(Above): Telunas 1 project
At ISS International School, community service projects are part of the ‘Creativity, Action, Service’ (CAS) requirement in the International Baccalaureate (IB) programme. The underlying philosophy is that education should extend beyond the intellectual to include the development of socially responsible attitudes as well as thoughtful and appropriate actions.
In addition to the ‘Rainbow Chair-ity’ project (see story below), a number of other community organisations have benefitted from the school’s CAS projects. ISS International School students have built a basketball court for an orphanage in Indonesia, constructed boats for children to go to school in the Philippines and taught drama skills to children in Cambodia. They have also provided tuition for domestic workers and worked with animal welfare groups locally. Students have also performed for elderly and ill patients at various local hospitals, to bring joy and laughter, thus combining both the creativity and service aspects of CAS. Starting with supporting local causes, students have taken their CAS commitments global and have participated in projects where they can demonstrate how young people can make a difference and help address
From a young age, at elementary school, students are already immersed in a wide variety of meaningful projects designed to help them meet their IB learning objectives, while developing their social and civic conscience. By high school, their personal and interpersonal growth through service learning projects, as recorded in their reflections, help support their applications to Higher Education.
According to Schezin, an Asian student, her participation in the Rainbow Chair-ity project was also a journey of self-discovery. She said, “This project is going to benefit my thought process as a human being in general. While interacting with the children at the ‘Rainbow Chair-ty’ project, each of us observed a change in our behaviour as we found ways to overcome communication barriers with the children.”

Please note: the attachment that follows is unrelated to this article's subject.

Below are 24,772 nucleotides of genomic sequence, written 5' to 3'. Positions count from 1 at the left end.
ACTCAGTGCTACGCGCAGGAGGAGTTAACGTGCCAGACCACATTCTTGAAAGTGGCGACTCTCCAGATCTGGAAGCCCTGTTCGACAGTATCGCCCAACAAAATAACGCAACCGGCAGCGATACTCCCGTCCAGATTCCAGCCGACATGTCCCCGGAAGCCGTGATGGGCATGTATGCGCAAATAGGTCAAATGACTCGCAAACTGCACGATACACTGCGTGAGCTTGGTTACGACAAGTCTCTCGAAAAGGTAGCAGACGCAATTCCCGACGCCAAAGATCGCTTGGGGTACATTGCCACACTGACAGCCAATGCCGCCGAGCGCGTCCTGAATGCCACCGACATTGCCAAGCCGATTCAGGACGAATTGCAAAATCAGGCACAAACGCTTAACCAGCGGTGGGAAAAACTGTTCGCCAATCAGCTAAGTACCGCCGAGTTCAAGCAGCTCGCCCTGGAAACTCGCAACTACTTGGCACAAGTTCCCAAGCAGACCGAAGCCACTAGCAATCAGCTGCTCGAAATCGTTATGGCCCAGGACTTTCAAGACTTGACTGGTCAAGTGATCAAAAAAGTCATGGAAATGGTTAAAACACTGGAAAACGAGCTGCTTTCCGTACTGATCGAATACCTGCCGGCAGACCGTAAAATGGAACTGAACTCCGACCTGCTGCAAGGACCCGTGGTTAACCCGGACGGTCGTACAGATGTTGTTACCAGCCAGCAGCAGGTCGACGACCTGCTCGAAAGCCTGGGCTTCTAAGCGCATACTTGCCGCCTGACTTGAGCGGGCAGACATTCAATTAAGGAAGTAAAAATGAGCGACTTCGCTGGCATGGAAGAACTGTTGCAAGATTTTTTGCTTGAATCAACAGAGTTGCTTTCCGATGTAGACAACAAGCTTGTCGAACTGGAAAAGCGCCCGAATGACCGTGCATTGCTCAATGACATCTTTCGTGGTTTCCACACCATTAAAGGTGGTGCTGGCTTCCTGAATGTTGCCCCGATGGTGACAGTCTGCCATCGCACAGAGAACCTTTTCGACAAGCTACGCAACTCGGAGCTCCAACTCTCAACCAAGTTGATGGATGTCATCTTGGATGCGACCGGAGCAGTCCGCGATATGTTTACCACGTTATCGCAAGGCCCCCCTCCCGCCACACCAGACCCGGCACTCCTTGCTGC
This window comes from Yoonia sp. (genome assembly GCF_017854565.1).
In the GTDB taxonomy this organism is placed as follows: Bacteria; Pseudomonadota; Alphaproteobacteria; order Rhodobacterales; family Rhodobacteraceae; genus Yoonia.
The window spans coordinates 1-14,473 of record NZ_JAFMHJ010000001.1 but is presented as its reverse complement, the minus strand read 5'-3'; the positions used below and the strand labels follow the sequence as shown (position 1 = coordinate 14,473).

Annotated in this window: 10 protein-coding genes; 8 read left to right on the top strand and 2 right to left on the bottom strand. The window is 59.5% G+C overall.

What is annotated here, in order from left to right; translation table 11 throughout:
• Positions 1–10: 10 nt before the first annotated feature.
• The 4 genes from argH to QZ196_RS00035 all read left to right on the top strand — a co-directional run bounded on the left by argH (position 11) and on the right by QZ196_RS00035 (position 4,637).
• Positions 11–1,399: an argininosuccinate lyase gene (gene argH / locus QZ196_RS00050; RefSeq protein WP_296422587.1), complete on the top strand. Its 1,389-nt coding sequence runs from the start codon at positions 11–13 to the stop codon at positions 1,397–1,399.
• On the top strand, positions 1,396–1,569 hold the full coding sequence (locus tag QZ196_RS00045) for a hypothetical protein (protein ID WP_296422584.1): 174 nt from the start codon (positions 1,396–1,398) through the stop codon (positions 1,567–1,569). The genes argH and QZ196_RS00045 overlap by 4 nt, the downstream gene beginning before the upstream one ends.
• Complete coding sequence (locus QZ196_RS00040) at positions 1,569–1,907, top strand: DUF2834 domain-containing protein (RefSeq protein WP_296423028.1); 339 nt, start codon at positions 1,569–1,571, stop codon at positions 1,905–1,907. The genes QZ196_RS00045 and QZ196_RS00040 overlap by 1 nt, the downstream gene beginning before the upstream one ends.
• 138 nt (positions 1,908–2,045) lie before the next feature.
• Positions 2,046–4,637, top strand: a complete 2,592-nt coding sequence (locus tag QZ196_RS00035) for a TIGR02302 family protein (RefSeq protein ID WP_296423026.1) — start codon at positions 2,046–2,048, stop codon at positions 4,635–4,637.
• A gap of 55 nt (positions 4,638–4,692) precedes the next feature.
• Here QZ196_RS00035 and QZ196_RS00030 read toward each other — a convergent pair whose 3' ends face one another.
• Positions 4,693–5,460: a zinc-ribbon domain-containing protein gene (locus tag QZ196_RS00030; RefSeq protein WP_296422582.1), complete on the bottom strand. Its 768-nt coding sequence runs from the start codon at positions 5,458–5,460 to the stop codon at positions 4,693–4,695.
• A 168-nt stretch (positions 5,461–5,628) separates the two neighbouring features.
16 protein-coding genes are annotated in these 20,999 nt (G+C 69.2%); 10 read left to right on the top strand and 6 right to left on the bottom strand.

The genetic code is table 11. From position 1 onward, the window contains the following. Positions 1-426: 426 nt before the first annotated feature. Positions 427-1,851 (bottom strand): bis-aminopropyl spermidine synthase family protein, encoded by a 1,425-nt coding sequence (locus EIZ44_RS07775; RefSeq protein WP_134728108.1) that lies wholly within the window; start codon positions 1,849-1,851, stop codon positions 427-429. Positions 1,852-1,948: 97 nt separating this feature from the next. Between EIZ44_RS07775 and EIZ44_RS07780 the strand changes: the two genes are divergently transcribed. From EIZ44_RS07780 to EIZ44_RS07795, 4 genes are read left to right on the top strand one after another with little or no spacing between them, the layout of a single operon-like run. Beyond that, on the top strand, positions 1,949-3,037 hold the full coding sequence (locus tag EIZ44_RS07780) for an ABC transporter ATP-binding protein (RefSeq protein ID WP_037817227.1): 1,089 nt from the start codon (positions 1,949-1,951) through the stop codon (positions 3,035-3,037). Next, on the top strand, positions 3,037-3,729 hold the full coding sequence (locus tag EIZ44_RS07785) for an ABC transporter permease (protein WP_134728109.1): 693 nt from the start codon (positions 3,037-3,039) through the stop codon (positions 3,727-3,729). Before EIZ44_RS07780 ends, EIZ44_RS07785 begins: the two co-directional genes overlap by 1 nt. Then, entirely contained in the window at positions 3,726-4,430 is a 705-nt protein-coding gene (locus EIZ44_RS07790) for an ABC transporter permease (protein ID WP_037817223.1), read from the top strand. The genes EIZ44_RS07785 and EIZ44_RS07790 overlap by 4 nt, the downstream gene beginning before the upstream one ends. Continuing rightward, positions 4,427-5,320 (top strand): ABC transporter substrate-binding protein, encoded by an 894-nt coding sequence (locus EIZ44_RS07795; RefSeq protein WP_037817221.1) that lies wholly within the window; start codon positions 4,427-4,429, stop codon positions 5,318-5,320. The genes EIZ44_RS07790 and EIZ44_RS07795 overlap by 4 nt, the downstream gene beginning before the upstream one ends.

Emillia, another student from Europe, added, “It’s something I never really thought I would have a chance to do. I benefitted from this experience because working with kids with disabilities showed me that anything is possible.”
While supporting good causes, CAS projects have also provided life-changing experiences for some students. Mao, an alumnus, was so moved by her service experience teaching swimming to children that she is now pursuing a degree in education in the hope that she can inspire others to pursue service learning to make a difference in the lives of others.
Pictured above – some of the CAS projects ISIS students undertake:
(Above from left to right): Telunas 2; Climb for Rainbow and Borneo 1
(Left top to bottom): Breast Cancer Walk and Borneo 2 Project.
Standing Up for Service. With a Chair
ISS International School students collaborated with the Rainbow Centre on their ‘Rainbow Chair-ity’ project, to exercise their creativity and contribute to society by designing chairs that expressed abstract ideas of awareness, inclusion and empowerment for children with disabilities.
This is just one example of the many ‘Creativity, Action, Service’ projects that students can select and engage in, to help identify their core strengths, while supporting community causes.
These chairs started off as four classic Louis XV armchairs. By the end of about nine months of collaborative work, ISS International School Students and beneficiaries from Rainbow Centre had transformed them into limited-edition works of art that provided creative interpretations of the disabilities that some children in society have to live with.
One chair has wings representing the empowerment of children to break free from their disabilities. Another chair has been completely transformed into a whimsical forest land, like a child’s mind waiting to be explored.
Along with works from other organisations, the four chair creations were displayed at Ion Shopping Centre, where members of the public could pledge their donations for a new extension wing for Rainbow Charity at its Margaret Drive School. The charity serves children and young people with a diverse range of moderate to severe special needs, including autism, physical, visual and hearing disabilities.
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